# Aesthetic uses of Latin squares

We think they like randomness in design, but we don’t exactly. People like things that are sorta random, but not too random. When you literally scatter things randomly, they looked too clumped [1].

There are many ways around this problem, variations on randomness that people find more aesthetically pleasing. One of these ways is random Latin squares.

A Latin square of size n is an n × n grid filled with n different things—numbers, letters, colors, etc.— such that each kind of thing appears exactly once in each row and in each column. For example, 26 × 26 grid filled with the letters of the English alphabet is a Latin square if every row and every column contains the entire alphabet; no letters repeated and no letters missing.

A random Latin square is an arrangement that is random but subject to the constraint that it be a Latin square. Random Latin squares look nice because they’re somewhat random but they avoid certain kinds of repetition.

Suppose you have five different colors of tile and you need to lay down the tiles in a 10 × 20 grid. You want to lay down the tiles “randomly” but you don’t want too many of any one color to appear in a small area.

One way to do this would be to divide the 10 × 20 space into a grid of grids. Each subgrid is a 5 × 5 Latin square. Here’s an example.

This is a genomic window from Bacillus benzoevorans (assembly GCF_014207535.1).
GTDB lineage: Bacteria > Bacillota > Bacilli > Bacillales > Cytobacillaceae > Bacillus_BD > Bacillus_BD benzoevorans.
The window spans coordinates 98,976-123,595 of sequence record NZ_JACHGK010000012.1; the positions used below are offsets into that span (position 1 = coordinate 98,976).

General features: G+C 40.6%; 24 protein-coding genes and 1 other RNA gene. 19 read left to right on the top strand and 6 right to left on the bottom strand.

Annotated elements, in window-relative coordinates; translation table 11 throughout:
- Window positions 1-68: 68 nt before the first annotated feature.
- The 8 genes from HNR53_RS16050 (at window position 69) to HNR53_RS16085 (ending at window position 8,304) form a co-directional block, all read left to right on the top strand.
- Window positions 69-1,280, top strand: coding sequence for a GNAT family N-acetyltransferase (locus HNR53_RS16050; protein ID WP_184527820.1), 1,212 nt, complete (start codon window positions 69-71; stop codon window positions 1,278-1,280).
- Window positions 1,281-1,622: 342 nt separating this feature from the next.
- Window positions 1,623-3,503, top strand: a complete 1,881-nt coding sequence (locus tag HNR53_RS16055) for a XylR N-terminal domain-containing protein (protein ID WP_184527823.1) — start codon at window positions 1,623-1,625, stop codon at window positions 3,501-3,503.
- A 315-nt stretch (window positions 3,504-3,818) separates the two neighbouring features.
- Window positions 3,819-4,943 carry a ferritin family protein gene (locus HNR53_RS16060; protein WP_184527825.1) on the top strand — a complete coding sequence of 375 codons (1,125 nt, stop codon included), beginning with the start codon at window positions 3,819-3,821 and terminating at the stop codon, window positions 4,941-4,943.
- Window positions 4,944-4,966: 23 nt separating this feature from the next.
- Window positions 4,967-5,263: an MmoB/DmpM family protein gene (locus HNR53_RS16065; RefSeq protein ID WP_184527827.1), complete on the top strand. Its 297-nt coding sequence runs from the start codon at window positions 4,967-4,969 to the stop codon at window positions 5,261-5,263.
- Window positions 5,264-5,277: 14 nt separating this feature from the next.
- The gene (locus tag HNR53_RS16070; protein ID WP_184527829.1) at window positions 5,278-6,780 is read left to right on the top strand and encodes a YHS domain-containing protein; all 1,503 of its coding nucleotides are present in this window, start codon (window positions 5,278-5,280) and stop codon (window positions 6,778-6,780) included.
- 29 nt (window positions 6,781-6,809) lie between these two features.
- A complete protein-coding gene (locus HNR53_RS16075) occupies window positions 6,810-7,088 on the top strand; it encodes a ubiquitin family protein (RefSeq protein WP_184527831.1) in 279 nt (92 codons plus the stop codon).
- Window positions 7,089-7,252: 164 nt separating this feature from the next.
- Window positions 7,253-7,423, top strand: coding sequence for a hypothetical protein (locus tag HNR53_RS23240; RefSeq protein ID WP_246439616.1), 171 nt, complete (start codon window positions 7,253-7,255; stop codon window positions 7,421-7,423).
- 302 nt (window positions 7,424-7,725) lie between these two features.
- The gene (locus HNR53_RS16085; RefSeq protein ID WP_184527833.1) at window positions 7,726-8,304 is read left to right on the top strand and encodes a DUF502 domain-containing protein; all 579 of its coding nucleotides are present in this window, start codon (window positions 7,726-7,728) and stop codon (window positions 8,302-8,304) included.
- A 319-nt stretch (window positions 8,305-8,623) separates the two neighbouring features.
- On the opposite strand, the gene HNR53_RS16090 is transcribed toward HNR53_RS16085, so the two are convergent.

The image above is a 2 × 4 grid of 5 × 5 grids, and each of the 5 × 5 grids is a Latin square chosen at random.

Here’s another example with five different colors and different random Latin squares.

If you look carefully, you’ll spot a few places where tiles of the same color touch on an edge. This cannot happen within a Latin square, but it can happen where two different Latin squares are next to each other. So the randomization scheme described here allows for a few tiles of the same color to touch but not many.

I expect randomized Latin squares are used this way fairly often. You’d never know, and that’s kinda the point. Someone would have to stare at a pattern like this a long time before they realized that horizontal or vertical segments of five do not repeat a color.

## Related posts

[1] One way to detect fraud is to look for fake randomness. When people try to make something look random, they usually fail and leave statistically detectable fingerprints.

## 2 thoughts on “Aesthetic uses of Latin squares”

1. Nathan Hannon

One drawback of this construction is that the “seams” are potentially visible. In the second picture, there are 7 pairs of identical tiles touching vertically and all are on the same line, which looks a bit weird.

A variation that avoids this issue might be to choose squares that overlap in one row or column, filling each one with a random Latin square subject to the constraint that the first row and column match what has already been placed.

2. R. E. Van Valkenburgh

One additional clarification may be in order…

The second set of Latin Squares begins by showing only 4 of the 5 squares in the horizontal direction.

I must admit that I did not notice this at first. It was only later as I helped my wife and sister to “engineer” the building of a gingerbread house which was putting repeated numbers of colored, sugar-shelled candies. I thought a Latin Square would be the perfect way to make this look random and pleasing to the eye (such thinking usually leads to my wife and sister not interested in my help.)